As data-driven product managers, we’d like to pretend that incoming technical requests are simply transactional. In the real world, though, real people and real agendas are involved. And that means there’s a personal and political context to consider when prioritizing demands on our already-overloaded development organization.
Three perennial challenges for entrepreneurs and start-up founders are (1) seriously listening to their markets, (2) building customer-side savings/ROI logic, and (3) whole-product thinking. Tiny companies lack formal product managers, but need to apply some product management thinking to these fundamental product/market needs.
Sorting through the chaotic mess of customer input streams is like panning for gold. Big rewards when you find a nugget, but a lot of hard work sifting through tons of obvious, repetitive, incremental suggestions.
Rich was June’s guest speaker for PMI Silicon Valley, on ProDUCT Management Basics for ProJECT Managers. We talked about product management as a murky role: poorly understood and inconsistently practiced across tech companies. And how to bridge role/goal/terminology gaps…
Magnus Billgren of Tolpagorni Product Management talks with Rich Mironov about the importance of roadmaps as part of a coherent product strategy. How do we handle customer requests that are not in plan? This was taped during Tolpagorni’s Product Leadership Days, March 2012.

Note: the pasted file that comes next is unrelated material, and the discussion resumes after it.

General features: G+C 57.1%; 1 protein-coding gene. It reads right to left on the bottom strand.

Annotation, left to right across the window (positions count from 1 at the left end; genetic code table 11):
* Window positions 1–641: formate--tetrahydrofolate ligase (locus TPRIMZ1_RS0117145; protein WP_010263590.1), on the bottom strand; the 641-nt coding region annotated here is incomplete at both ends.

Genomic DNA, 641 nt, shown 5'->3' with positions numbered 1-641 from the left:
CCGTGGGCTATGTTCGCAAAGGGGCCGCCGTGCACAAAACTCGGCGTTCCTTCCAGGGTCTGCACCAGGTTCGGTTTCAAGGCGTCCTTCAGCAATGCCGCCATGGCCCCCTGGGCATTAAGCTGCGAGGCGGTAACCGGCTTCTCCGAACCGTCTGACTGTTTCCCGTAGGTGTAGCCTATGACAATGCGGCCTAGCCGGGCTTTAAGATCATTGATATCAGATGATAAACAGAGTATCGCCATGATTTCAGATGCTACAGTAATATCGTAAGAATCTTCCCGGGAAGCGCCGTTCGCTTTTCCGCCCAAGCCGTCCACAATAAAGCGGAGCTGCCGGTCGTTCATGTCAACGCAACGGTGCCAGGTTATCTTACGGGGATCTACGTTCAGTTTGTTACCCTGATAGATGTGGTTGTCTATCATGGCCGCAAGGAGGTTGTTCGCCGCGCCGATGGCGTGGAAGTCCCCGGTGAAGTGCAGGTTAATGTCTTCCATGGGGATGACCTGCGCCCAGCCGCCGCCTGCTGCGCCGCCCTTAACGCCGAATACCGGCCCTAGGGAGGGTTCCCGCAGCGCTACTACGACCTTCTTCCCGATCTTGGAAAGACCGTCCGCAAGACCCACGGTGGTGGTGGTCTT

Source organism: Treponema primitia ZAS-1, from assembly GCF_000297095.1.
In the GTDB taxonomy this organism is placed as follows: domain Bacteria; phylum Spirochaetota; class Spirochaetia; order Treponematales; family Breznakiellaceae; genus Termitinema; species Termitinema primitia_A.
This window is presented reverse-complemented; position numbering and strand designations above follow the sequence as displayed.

Prof. Kumar Sarangee of Santa Clara’s Leavey School of Business invited Rich Mironov to be a guest lecturer for his Product Market Planning and Strategy class. SCU’s Evening MBA program attracts some of the brightest students from the Valley, with a tradition of providing leadership back to technology companies.
Recently, I put up a small assessment tool for product management teams. This tool is intended to generate discussion and highlight areas for team improvement. Several PMs had follow-up comments and questions along the lines of “what should we do if we’re scored ourselves poorly on a specific item?” There are no generic prescriptions for improvement, especially in product management. It’s worth drilling into an individual item or two, though, and imagining how we might analyze the situation and take corrective action.